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The kids are not all white

By Lisa Brody
News Editor
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03/30/2015 - Each of us, at one time or another, has had to stop and ask who we are and what we stand for. It may occur during a period of self-realization, turmoil, or due to outside influences. It is hopefully an opportunity to reflect and pivot, and see ourselves with fresh eyes and less bias.

Reflection is not reserved just for individuals, but for corporations and institutions as well, and hopefully augers growth and development in previously unforeseen directions. Education is a prime example where change, manifested in racial, religious, ethnic, geographic and socioeconomic diversity, continues to both reflect the community at large, and lead students to where society should be, and is progressively moving.

Private and parochial schools were once the province of privilege, notably white privilege, as whites were the ones who established and sent their children to these educational institutions. Throughout metro Detroit, especially Oakland County, non-public schools opened their doors primarily for those with white skin coloring, economic viability and from Christian backgrounds. Homogeneity within classrooms was not only sought after, but expected. Some Catholic schools grew out of neighborhoods of Polish, Irish or Italian immigrants, but there were few in attendance in those early days who were not part of that demographic group.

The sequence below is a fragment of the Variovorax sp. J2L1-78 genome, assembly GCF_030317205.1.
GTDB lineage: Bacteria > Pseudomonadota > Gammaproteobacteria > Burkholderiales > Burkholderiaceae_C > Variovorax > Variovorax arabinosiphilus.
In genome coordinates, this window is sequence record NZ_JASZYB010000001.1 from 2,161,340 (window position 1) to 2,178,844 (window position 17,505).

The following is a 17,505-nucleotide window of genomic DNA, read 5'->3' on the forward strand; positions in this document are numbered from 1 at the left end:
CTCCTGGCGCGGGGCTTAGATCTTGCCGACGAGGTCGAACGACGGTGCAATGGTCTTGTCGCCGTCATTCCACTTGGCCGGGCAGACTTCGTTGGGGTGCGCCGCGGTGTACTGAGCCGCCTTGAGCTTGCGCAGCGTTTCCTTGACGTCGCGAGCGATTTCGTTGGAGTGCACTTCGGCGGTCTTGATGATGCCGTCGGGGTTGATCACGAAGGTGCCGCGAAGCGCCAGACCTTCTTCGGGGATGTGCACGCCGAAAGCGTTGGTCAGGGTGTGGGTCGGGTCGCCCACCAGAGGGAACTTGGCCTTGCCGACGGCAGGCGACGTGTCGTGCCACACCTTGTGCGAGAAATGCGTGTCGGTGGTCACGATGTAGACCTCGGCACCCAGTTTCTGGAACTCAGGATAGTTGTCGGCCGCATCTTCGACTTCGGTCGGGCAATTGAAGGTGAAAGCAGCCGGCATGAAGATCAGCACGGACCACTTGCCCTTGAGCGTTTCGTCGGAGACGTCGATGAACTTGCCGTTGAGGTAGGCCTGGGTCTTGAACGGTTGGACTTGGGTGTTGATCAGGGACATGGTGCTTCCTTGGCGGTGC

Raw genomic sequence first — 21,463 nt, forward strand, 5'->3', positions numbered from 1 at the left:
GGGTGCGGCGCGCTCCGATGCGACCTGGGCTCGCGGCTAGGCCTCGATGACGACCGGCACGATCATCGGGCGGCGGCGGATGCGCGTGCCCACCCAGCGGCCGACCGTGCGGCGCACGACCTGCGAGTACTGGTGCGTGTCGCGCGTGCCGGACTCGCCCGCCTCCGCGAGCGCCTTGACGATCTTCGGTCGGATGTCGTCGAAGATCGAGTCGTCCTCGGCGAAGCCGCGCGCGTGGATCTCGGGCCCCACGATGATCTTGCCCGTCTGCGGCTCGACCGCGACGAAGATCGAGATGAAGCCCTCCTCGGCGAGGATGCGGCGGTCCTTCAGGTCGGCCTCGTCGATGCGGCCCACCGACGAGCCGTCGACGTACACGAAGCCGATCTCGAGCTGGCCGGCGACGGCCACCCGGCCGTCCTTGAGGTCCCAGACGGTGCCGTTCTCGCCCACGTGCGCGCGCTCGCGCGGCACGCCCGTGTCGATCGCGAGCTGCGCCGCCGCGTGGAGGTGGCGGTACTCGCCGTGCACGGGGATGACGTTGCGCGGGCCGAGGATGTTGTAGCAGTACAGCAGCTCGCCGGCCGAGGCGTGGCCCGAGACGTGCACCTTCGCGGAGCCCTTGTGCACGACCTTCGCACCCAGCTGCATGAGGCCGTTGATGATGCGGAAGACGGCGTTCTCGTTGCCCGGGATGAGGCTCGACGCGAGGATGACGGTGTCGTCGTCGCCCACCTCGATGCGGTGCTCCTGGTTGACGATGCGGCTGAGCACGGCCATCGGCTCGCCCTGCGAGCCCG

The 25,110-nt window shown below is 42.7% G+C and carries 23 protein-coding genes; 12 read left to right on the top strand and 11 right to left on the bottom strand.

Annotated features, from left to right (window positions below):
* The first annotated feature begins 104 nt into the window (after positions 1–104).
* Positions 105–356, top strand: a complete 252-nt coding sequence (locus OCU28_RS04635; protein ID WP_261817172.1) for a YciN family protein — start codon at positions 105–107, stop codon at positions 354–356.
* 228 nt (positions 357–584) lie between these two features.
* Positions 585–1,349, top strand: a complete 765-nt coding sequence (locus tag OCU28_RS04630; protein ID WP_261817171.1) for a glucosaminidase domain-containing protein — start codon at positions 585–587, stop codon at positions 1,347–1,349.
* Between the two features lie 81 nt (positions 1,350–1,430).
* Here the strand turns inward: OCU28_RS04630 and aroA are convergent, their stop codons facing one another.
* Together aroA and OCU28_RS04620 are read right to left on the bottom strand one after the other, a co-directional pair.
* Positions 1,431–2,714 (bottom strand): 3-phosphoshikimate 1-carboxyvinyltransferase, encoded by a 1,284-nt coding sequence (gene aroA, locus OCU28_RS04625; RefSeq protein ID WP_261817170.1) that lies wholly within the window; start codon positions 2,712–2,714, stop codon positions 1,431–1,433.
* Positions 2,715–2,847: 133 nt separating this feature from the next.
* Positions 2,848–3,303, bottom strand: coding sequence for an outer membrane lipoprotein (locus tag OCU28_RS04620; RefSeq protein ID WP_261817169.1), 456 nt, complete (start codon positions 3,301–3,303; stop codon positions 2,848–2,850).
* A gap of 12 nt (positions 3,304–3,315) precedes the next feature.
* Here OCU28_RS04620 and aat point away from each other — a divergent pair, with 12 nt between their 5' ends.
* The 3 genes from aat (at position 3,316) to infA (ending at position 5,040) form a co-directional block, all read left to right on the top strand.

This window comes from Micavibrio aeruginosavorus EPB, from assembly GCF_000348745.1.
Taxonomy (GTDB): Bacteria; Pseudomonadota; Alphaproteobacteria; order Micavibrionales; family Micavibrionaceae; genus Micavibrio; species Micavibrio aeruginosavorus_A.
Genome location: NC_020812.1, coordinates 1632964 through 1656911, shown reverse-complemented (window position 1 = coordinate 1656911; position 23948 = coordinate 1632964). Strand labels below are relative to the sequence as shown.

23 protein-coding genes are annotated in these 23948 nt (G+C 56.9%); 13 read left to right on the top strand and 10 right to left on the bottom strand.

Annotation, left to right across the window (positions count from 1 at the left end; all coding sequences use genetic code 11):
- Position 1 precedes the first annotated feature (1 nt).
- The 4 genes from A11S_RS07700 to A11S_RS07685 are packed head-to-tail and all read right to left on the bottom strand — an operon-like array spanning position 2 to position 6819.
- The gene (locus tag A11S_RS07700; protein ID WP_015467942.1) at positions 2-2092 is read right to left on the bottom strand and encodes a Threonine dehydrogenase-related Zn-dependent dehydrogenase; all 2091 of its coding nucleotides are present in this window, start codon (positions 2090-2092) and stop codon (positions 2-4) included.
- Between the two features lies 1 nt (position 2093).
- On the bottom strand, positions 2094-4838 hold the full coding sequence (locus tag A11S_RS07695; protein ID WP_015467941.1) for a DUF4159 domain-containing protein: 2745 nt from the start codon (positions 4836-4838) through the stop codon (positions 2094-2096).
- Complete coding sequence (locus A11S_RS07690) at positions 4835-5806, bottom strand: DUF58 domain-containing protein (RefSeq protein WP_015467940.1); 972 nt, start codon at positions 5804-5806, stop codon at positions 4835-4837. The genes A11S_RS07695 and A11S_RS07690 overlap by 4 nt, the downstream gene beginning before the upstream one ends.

Look to your right, look to your left, what did you see? Mirror images of yourself.

"I graduated from Mercy (High School) in '66, and we had no diversity. It was a white, Catholic girls school. It was the height of the baby boomers era. If we had a Protestant girl it was a big deal. Diversity in those days was Irish Catholic, Polish Catholic, Italian Catholic. We didn't even have Hispanics," said Cheryl Kreger, president of Mercy High School in Farmington Hills.

Fast forward to a new era in education and its attendant population, one which reflects the world at large. Today, the private and parochial schools in Oakland County draw well beyond their physical boundaries, encouraging diversity and recognizing that students of all colors, ethnicities and backgrounds benefit from being with one another. Kreger said that today they pride themselves on religious, socioeconomic, racial and geographic diversity, drawing from a 70 mile radius of communities "that produces a diversity that does reflect the world. There's such value to diversity. It's a very rich and abundant way to view the world."

As Sister Bridget Bearss, head of schools at Academy of the Sacred Heart in Bloomfield Hills, noted, "Diversity is part of our mission."

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